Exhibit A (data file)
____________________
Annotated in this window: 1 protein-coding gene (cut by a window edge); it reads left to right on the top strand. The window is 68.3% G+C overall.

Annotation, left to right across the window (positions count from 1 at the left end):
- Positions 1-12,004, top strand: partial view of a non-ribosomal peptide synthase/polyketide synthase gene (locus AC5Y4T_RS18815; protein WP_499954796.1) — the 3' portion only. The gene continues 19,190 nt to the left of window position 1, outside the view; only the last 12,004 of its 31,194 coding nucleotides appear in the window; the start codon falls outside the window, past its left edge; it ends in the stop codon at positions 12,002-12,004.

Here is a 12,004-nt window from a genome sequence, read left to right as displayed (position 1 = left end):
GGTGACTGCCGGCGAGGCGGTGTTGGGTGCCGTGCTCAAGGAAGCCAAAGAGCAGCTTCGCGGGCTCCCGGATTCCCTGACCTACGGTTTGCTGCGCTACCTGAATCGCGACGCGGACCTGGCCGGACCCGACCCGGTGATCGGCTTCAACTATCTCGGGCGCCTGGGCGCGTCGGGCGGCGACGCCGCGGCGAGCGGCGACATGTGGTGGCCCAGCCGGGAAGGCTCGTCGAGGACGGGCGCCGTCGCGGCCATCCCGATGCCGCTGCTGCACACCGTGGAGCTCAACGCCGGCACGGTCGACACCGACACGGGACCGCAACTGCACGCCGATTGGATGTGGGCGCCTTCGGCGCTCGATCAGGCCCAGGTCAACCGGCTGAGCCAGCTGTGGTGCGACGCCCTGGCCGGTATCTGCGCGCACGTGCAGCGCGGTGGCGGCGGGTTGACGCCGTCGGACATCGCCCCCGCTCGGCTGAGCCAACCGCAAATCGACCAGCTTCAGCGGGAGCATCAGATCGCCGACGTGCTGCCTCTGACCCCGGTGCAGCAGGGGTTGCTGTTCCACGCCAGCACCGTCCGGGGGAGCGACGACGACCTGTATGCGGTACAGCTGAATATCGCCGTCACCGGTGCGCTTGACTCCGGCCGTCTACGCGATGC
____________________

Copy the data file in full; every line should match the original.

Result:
Annotated in this window: 1 protein-coding gene (cut by a window edge); it reads left to right on the top strand. The window is 68.3% G+C overall.

Annotation, left to right across the window (positions count from 1 at the left end):
- Positions 1-12,004, top strand: partial view of a non-ribosomal peptide synthase/polyketide synthase gene (locus AC5Y4T_RS18815; protein WP_499954796.1) — the 3' portion only. The gene continues 19,190 nt to the left of window position 1, outside the view; only the last 12,004 of its 31,194 coding nucleotides appear in the window; the start codon falls outside the window, past its left edge; it ends in the stop codon at positions 12,002-12,004.

Here is a 12,004-nt window from a genome sequence, read left to right as displayed (position 1 = left end):
GGTGACTGCCGGCGAGGCGGTGTTGGGTGCCGTGCTCAAGGAAGCCAAAGAGCAGCTTCGCGGGCTCCCGGATTCCCTGACCTACGGTTTGCTGCGCTACCTGAATCGCGACGCGGACCTGGCCGGACCCGACCCGGTGATCGGCTTCAACTATCTCGGGCGCCTGGGCGCGTCGGGCGGCGACGCCGCGGCGAGCGGCGACATGTGGTGGCCCAGCCGGGAAGGCTCGTCGAGGACGGGCGCCGTCGCGGCCATCCCGATGCCGCTGCTGCACACCGTGGAGCTCAACGCCGGCACGGTCGACACCGACACGGGACCGCAACTGCACGCCGATTGGATGTGGGCGCCTTCGGCGCTCGATCAGGCCCAGGTCAACCGGCTGAGCCAGCTGTGGTGCGACGCCCTGGCCGGTATCTGCGCGCACGTGCAGCGCGGTGGCGGCGGGTTGACGCCGTCGGACATCGCCCCCGCTCGGCTGAGCCAACCGCAAATCGACCAGCTTCAGCGGGAGCATCAGATCGCCGACGTGCTGCCTCTGACCCCGGTGCAGCAGGGGTTGCTGTTCCACGCCAGCACCGTCCGGGGGAGCGACGACGACCTGTATGCGGTACAGCTGAATATCGCCGTCACCGGTGCGCTTGACTCCGGCCGTCTACGCGATGC